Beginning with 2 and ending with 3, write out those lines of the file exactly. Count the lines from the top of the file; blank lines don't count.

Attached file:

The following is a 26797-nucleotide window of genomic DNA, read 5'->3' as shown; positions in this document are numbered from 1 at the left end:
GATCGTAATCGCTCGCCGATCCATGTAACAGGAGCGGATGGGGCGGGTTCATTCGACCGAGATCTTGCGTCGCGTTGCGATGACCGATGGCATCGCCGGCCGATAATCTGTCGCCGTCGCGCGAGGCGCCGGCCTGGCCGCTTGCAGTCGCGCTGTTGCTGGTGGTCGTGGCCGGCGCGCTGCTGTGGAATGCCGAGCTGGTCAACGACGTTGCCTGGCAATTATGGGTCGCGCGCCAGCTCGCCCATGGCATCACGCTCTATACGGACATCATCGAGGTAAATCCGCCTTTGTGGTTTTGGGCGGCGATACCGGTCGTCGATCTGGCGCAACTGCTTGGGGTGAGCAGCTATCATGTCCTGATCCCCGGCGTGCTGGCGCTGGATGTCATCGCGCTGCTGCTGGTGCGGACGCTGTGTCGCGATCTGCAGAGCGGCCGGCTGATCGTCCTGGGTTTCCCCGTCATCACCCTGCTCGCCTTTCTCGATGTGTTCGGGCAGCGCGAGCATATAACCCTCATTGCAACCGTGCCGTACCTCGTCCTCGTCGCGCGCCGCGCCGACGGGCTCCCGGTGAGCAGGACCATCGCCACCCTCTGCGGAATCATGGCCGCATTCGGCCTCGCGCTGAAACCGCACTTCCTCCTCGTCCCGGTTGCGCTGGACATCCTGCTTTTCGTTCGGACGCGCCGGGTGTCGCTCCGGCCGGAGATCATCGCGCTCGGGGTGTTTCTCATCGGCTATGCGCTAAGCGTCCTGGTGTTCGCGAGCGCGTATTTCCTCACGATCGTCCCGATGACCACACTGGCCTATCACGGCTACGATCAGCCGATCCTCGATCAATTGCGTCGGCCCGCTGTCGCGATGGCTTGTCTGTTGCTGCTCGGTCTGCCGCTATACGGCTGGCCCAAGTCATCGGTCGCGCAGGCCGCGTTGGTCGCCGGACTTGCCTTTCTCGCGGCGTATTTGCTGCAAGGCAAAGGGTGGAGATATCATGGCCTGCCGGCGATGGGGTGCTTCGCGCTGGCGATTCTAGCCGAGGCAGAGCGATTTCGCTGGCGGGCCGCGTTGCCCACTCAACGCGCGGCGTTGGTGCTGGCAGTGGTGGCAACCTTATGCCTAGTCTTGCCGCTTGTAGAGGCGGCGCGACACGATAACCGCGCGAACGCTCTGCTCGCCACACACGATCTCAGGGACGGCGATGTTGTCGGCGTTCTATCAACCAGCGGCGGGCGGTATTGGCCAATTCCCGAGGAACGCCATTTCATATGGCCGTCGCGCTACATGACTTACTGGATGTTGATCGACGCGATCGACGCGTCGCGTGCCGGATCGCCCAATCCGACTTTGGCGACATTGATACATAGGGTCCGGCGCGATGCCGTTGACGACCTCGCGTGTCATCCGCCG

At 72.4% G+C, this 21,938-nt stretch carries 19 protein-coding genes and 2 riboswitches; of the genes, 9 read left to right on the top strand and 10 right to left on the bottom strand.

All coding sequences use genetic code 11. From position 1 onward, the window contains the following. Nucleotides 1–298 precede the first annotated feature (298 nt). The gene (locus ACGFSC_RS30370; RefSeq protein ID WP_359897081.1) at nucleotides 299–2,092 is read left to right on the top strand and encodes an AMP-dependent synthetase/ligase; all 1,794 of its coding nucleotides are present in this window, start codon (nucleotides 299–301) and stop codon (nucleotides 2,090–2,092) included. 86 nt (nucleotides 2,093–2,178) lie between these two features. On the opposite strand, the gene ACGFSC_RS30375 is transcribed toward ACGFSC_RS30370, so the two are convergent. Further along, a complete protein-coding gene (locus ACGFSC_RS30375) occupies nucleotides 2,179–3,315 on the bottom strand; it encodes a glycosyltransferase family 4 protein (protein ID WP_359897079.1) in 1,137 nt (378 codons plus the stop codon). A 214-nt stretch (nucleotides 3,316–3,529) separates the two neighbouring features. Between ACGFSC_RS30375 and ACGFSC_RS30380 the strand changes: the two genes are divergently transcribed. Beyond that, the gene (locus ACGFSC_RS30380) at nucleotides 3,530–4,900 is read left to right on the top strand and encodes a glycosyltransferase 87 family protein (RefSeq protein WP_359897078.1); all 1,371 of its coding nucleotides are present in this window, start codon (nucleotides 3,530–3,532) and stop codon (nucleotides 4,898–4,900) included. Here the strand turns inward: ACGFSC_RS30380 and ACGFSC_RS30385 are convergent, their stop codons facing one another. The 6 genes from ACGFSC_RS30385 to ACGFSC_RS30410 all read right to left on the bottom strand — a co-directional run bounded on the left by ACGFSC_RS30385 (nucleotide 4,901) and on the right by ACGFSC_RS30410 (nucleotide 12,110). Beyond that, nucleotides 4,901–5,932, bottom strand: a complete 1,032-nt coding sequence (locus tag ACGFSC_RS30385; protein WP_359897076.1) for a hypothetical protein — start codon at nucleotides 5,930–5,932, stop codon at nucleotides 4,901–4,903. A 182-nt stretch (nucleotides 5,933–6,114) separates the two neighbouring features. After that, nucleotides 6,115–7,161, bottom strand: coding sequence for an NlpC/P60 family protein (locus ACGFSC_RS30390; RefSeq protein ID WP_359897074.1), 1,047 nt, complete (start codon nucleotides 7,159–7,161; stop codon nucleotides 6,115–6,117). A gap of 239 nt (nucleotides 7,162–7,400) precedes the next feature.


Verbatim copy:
GATCGTAATCGCTCGCCGATCCATGTAACAGGAGCGGATGGGGCGGGTTCATTCGACCGAGATCTTGCGTCGCGTTGCGATGACCGATGGCATCGCCGGCCGATAATCTGTCGCCGTCGCGCGAGGCGCCGGCCTGGCCGCTTGCAGTCGCGCTGTTGCTGGTGGTCGTGGCCGGCGCGCTGCTGTGGAATGCCGAGCTGGTCAACGACGTTGCCTGGCAATTATGGGTCGCGCGCCAGCTCGCCCATGGCATCACGCTCTATACGGACATCATCGAGGTAAATCCGCCTTTGTGGTTTTGGGCGGCGATACCGGTCGTCGATCTGGCGCAACTGCTTGGGGTGAGCAGCTATCATGTCCTGATCCCCGGCGTGCTGGCGCTGGATGTCATCGCGCTGCTGCTGGTGCGGACGCTGTGTCGCGATCTGCAGAGCGGCCGGCTGATCGTCCTGGGTTTCCCCGTCATCACCCTGCTCGCCTTTCTCGATGTGTTCGGGCAGCGCGAGCATATAACCCTCATTGCAACCGTGCCGTACCTCGTCCTCGTCGCGCGCCGCGCCGACGGGCTCCCGGTGAGCAGGACCATCGCCACCCTCTGCGGAATCATGGCCGCATTCGGCCTCGCGCTGAAACCGCACTTCCTCCTCGTCCCGGTTGCGCTGGACATCCTGCTTTTCGTTCGGACGCGCCGGGTGTCGCTCCGGCCGGAGATCATCGCGCTCGGGGTGTTTCTCATCGGCTATGCGCTAAGCGTCCTGGTGTTCGCGAGCGCGTATTTCCTCACGATCGTCCCGATGACCACACTGGCCTATCACGGCTACGATCAGCCGATCCTCGATCAATTGCGTCGGCCCGCTGTCGCGATGGCTTGTCTGTTGCTGCTCGGTCTGCCGCTATACGGCTGGCCCAAGTCATCGGTCGCGCAGGCCGCGTTGGTCGCCGGACTTGCCTTTCTCGCGGCGTATTTGCTGCAAGGCAAAGGGTGGAGATATCATGGCCTGCCGGCGATGGGGTGCTTCGCGCTGGCGATTCTAGCCGAGGCAGAGCGATTTCGCTGGCGGGCCGCGTTGCCCACTCAACGCGCGGCGTTGGTGCTGGCAGTGGTGGCAACCTTATGCCTAGTCTTGCCGCTTGTAGAGGCGGCGCGACACGATAACCGCGCGAACGCTCTGCTCGCCACACACGATCTCAGGGACGGCGATGTTGTCGGCGTTCTATCAACCAGCGGCGGGCGGTATTGGCCAATTCCCGAGGAACGCCATTTCATATGGCCGTCGCGCTACATGACTTACTGGATGTTGATCGACGCGATCGACGCGTCGCGTGCCGGATCGCCCAATCCGACTTTGGCGACATTGATACATAGGGTCCGGCGCGATGCCGTTGACGACCTCGCGTGTCATCCGCCG

At 72.4% G+C, this 21,938-nt stretch carries 19 protein-coding genes and 2 riboswitches; of the genes, 9 read left to right on the top strand and 10 right to left on the bottom strand.